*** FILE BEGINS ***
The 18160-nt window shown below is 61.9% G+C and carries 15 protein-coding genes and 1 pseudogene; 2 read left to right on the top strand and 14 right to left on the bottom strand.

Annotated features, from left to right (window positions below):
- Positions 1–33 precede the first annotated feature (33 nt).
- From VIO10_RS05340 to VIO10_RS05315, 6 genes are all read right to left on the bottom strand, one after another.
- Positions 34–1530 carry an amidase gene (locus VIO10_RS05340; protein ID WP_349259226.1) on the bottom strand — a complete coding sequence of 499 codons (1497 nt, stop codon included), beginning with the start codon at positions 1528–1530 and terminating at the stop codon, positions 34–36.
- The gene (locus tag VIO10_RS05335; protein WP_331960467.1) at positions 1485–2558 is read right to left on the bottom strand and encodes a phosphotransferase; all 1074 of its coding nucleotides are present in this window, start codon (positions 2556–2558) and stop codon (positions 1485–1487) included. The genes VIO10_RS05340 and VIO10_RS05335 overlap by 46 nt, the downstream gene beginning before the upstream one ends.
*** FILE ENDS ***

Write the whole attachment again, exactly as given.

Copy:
The 18160-nt window shown below is 61.9% G+C and carries 15 protein-coding genes and 1 pseudogene; 2 read left to right on the top strand and 14 right to left on the bottom strand.

Annotated features, from left to right (window positions below):
- Positions 1–33 precede the first annotated feature (33 nt).
- From VIO10_RS05340 to VIO10_RS05315, 6 genes are all read right to left on the bottom strand, one after another.
- Positions 34–1530 carry an amidase gene (locus VIO10_RS05340; protein ID WP_349259226.1) on the bottom strand — a complete coding sequence of 499 codons (1497 nt, stop codon included), beginning with the start codon at positions 1528–1530 and terminating at the stop codon, positions 34–36.
- The gene (locus tag VIO10_RS05335; protein WP_331960467.1) at positions 1485–2558 is read right to left on the bottom strand and encodes a phosphotransferase; all 1074 of its coding nucleotides are present in this window, start codon (positions 2556–2558) and stop codon (positions 1485–1487) included. The genes VIO10_RS05340 and VIO10_RS05335 overlap by 46 nt, the downstream gene beginning before the upstream one ends.